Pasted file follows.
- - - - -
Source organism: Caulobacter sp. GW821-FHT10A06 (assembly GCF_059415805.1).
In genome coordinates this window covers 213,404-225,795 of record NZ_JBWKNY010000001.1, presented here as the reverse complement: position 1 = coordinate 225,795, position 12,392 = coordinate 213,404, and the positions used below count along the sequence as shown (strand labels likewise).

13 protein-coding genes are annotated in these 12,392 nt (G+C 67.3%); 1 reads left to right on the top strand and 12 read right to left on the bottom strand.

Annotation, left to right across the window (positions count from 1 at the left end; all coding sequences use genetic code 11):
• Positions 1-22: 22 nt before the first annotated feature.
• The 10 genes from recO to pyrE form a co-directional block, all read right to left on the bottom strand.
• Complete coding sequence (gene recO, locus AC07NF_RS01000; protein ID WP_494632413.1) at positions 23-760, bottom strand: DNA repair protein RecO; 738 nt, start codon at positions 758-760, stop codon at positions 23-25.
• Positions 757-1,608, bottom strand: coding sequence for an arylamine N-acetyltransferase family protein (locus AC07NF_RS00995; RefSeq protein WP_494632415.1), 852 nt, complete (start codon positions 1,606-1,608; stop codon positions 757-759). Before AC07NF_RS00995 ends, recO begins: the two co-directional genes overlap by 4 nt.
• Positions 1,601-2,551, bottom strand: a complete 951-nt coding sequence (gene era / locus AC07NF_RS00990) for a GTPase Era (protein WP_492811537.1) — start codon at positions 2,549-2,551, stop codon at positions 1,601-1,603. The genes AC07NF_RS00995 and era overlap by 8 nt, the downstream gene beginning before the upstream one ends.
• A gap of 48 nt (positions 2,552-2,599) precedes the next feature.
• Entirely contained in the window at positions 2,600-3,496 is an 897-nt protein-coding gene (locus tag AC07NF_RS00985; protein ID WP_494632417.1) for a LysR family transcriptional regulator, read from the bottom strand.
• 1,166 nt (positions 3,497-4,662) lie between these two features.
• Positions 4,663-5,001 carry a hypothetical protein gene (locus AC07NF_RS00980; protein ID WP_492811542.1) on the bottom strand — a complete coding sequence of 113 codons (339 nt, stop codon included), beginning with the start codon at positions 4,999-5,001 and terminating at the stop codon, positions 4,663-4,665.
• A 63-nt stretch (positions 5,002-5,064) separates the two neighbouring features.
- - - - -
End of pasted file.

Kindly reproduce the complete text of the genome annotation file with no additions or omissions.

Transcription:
Source organism: Caulobacter sp. GW821-FHT10A06 (assembly GCF_059415805.1).
In genome coordinates this window covers 213,404-225,795 of record NZ_JBWKNY010000001.1, presented here as the reverse complement: position 1 = coordinate 225,795, position 12,392 = coordinate 213,404, and the positions used below count along the sequence as shown (strand labels likewise).

13 protein-coding genes are annotated in these 12,392 nt (G+C 67.3%); 1 reads left to right on the top strand and 12 read right to left on the bottom strand.

Annotation, left to right across the window (positions count from 1 at the left end; all coding sequences use genetic code 11):
• Positions 1-22: 22 nt before the first annotated feature.
• The 10 genes from recO to pyrE form a co-directional block, all read right to left on the bottom strand.
• Complete coding sequence (gene recO, locus AC07NF_RS01000; protein ID WP_494632413.1) at positions 23-760, bottom strand: DNA repair protein RecO; 738 nt, start codon at positions 758-760, stop codon at positions 23-25.
• Positions 757-1,608, bottom strand: coding sequence for an arylamine N-acetyltransferase family protein (locus AC07NF_RS00995; RefSeq protein WP_494632415.1), 852 nt, complete (start codon positions 1,606-1,608; stop codon positions 757-759). Before AC07NF_RS00995 ends, recO begins: the two co-directional genes overlap by 4 nt.
• Positions 1,601-2,551, bottom strand: a complete 951-nt coding sequence (gene era / locus AC07NF_RS00990) for a GTPase Era (protein WP_492811537.1) — start codon at positions 2,549-2,551, stop codon at positions 1,601-1,603. The genes AC07NF_RS00995 and era overlap by 8 nt, the downstream gene beginning before the upstream one ends.
• A gap of 48 nt (positions 2,552-2,599) precedes the next feature.
• Entirely contained in the window at positions 2,600-3,496 is an 897-nt protein-coding gene (locus tag AC07NF_RS00985; protein ID WP_494632417.1) for a LysR family transcriptional regulator, read from the bottom strand.
• 1,166 nt (positions 3,497-4,662) lie between these two features.
• Positions 4,663-5,001 carry a hypothetical protein gene (locus AC07NF_RS00980; protein ID WP_492811542.1) on the bottom strand — a complete coding sequence of 113 codons (339 nt, stop codon included), beginning with the start codon at positions 4,999-5,001 and terminating at the stop codon, positions 4,663-4,665.
• A 63-nt stretch (positions 5,002-5,064) separates the two neighbouring features.